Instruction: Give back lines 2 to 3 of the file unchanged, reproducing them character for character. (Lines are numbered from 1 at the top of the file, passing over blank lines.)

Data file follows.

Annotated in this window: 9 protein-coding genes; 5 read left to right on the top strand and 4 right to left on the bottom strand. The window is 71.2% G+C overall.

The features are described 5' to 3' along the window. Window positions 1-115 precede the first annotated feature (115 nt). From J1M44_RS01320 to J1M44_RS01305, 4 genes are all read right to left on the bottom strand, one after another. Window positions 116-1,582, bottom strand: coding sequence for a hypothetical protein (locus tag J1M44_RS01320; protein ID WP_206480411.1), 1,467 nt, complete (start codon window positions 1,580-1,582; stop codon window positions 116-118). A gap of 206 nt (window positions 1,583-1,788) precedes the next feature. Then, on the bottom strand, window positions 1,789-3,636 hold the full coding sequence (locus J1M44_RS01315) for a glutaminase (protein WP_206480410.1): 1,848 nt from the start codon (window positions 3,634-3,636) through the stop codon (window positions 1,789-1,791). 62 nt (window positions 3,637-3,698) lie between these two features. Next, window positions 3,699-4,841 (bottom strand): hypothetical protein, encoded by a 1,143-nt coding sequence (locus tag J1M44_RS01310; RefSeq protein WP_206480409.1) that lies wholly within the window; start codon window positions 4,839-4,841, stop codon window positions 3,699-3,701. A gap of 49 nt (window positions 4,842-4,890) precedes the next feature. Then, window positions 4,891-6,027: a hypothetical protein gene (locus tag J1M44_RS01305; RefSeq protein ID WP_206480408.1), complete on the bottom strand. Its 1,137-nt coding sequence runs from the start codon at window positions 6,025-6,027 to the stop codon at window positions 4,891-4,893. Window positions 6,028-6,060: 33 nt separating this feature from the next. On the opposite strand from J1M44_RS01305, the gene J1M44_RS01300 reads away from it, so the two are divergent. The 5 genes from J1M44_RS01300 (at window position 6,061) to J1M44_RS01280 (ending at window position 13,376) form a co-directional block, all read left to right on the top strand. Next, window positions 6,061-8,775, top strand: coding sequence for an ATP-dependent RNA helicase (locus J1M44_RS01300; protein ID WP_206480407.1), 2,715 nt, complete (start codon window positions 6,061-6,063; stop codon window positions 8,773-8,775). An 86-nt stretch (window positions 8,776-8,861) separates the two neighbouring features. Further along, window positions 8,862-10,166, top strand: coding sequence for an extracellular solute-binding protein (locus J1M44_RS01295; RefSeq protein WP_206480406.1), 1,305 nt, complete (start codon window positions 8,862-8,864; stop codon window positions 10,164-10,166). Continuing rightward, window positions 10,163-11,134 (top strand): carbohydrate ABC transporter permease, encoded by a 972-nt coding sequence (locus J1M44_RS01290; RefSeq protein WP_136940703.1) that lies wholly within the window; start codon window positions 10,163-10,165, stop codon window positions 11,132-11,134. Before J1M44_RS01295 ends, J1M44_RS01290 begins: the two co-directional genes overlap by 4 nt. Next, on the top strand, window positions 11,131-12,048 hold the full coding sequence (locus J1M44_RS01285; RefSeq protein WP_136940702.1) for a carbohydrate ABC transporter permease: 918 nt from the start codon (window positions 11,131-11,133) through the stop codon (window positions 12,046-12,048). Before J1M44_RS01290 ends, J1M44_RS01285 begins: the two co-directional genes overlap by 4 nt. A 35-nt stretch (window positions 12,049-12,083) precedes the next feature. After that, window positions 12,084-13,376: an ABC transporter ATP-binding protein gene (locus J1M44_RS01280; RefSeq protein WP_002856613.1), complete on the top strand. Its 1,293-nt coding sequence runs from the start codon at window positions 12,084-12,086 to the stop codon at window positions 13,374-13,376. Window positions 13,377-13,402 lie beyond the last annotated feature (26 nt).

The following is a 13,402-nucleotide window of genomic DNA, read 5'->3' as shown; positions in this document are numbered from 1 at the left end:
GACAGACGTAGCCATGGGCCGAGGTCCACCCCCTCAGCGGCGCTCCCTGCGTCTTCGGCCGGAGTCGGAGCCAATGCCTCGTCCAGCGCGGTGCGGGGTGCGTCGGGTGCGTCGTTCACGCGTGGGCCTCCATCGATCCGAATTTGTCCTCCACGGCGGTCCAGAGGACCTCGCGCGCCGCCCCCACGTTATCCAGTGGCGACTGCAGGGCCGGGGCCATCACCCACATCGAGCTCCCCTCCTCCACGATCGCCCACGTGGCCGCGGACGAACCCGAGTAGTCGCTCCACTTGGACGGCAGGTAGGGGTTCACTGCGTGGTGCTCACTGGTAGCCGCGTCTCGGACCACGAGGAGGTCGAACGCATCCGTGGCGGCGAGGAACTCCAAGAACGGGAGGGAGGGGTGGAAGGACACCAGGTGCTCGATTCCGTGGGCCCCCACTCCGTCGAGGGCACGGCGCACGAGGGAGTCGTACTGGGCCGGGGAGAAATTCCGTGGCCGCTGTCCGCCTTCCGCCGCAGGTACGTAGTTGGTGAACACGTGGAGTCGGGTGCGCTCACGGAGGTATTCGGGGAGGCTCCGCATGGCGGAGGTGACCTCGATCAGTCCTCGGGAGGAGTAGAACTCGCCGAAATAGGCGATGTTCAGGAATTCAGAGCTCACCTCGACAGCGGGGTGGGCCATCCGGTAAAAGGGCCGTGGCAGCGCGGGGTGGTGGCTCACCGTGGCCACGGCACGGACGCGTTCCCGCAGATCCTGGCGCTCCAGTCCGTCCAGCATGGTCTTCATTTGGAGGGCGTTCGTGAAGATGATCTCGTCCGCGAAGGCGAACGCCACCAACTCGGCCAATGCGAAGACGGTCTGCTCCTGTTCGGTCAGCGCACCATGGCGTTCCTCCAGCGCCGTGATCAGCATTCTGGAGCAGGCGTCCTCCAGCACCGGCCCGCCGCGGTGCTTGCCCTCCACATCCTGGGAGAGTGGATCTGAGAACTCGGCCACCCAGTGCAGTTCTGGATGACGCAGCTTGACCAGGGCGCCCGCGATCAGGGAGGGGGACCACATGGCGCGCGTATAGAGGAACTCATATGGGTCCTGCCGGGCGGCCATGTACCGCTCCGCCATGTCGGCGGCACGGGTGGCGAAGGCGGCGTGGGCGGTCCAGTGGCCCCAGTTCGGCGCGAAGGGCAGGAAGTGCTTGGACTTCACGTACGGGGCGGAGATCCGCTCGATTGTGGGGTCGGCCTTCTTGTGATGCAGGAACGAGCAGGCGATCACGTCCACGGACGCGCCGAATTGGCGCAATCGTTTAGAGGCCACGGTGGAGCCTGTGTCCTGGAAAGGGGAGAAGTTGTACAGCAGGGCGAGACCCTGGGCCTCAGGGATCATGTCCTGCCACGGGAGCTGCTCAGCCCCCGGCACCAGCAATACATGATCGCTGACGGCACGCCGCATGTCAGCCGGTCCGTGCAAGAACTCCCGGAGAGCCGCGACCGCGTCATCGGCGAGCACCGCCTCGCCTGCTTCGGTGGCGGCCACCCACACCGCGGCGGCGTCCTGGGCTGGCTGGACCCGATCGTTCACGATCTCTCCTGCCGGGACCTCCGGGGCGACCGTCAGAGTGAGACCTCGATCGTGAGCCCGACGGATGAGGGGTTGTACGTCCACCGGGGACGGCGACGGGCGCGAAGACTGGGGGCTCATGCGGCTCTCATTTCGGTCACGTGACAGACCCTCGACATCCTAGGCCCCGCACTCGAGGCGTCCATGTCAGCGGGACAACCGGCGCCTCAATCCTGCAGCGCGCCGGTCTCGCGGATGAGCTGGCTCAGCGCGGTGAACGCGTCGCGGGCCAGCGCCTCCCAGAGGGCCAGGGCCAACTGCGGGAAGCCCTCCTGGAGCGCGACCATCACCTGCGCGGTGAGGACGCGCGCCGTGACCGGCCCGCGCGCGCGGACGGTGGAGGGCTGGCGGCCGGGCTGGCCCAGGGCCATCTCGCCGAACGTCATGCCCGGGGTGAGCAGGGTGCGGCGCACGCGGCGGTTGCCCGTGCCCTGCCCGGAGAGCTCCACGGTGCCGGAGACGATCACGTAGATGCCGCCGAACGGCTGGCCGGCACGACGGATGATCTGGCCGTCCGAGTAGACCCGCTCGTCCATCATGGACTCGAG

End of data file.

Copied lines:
The features are described 5' to 3' along the window. Window positions 1-115 precede the first annotated feature (115 nt). From J1M44_RS01320 to J1M44_RS01305, 4 genes are all read right to left on the bottom strand, one after another. Window positions 116-1,582, bottom strand: coding sequence for a hypothetical protein (locus tag J1M44_RS01320; protein ID WP_206480411.1), 1,467 nt, complete (start codon window positions 1,580-1,582; stop codon window positions 116-118). A gap of 206 nt (window positions 1,583-1,788) precedes the next feature. Then, on the bottom strand, window positions 1,789-3,636 hold the full coding sequence (locus J1M44_RS01315) for a glutaminase (protein WP_206480410.1): 1,848 nt from the start codon (window positions 3,634-3,636) through the stop codon (window positions 1,789-1,791). 62 nt (window positions 3,637-3,698) lie between these two features. Next, window positions 3,699-4,841 (bottom strand): hypothetical protein, encoded by a 1,143-nt coding sequence (locus tag J1M44_RS01310; RefSeq protein WP_206480409.1) that lies wholly within the window; start codon window positions 4,839-4,841, stop codon window positions 3,699-3,701. A gap of 49 nt (window positions 4,842-4,890) precedes the next feature. Then, window positions 4,891-6,027: a hypothetical protein gene (locus tag J1M44_RS01305; RefSeq protein ID WP_206480408.1), complete on the bottom strand. Its 1,137-nt coding sequence runs from the start codon at window positions 6,025-6,027 to the stop codon at window positions 4,891-4,893. Window positions 6,028-6,060: 33 nt separating this feature from the next. On the opposite strand from J1M44_RS01305, the gene J1M44_RS01300 reads away from it, so the two are divergent. The 5 genes from J1M44_RS01300 (at window position 6,061) to J1M44_RS01280 (ending at window position 13,376) form a co-directional block, all read left to right on the top strand. Next, window positions 6,061-8,775, top strand: coding sequence for an ATP-dependent RNA helicase (locus J1M44_RS01300; protein ID WP_206480407.1), 2,715 nt, complete (start codon window positions 6,061-6,063; stop codon window positions 8,773-8,775). An 86-nt stretch (window positions 8,776-8,861) separates the two neighbouring features. Further along, window positions 8,862-10,166, top strand: coding sequence for an extracellular solute-binding protein (locus J1M44_RS01295; RefSeq protein WP_206480406.1), 1,305 nt, complete (start codon window positions 8,862-8,864; stop codon window positions 10,164-10,166). Continuing rightward, window positions 10,163-11,134 (top strand): carbohydrate ABC transporter permease, encoded by a 972-nt coding sequence (locus J1M44_RS01290; RefSeq protein WP_136940703.1) that lies wholly within the window; start codon window positions 10,163-10,165, stop codon window positions 11,132-11,134. Before J1M44_RS01295 ends, J1M44_RS01290 begins: the two co-directional genes overlap by 4 nt. Next, on the top strand, window positions 11,131-12,048 hold the full coding sequence (locus J1M44_RS01285; RefSeq protein WP_136940702.1) for a carbohydrate ABC transporter permease: 918 nt from the start codon (window positions 11,131-11,133) through the stop codon (window positions 12,046-12,048). Before J1M44_RS01290 ends, J1M44_RS01285 begins: the two co-directional genes overlap by 4 nt. A 35-nt stretch (window positions 12,049-12,083) precedes the next feature. After that, window positions 12,084-13,376: an ABC transporter ATP-binding protein gene (locus J1M44_RS01280; RefSeq protein WP_002856613.1), complete on the top strand. Its 1,293-nt coding sequence runs from the start codon at window positions 12,084-12,086 to the stop codon at window positions 13,374-13,376. Window positions 13,377-13,402 lie beyond the last annotated feature (26 nt).

The following is a 13,402-nucleotide window of genomic DNA, read 5'->3' as shown; positions in this document are numbered from 1 at the left end: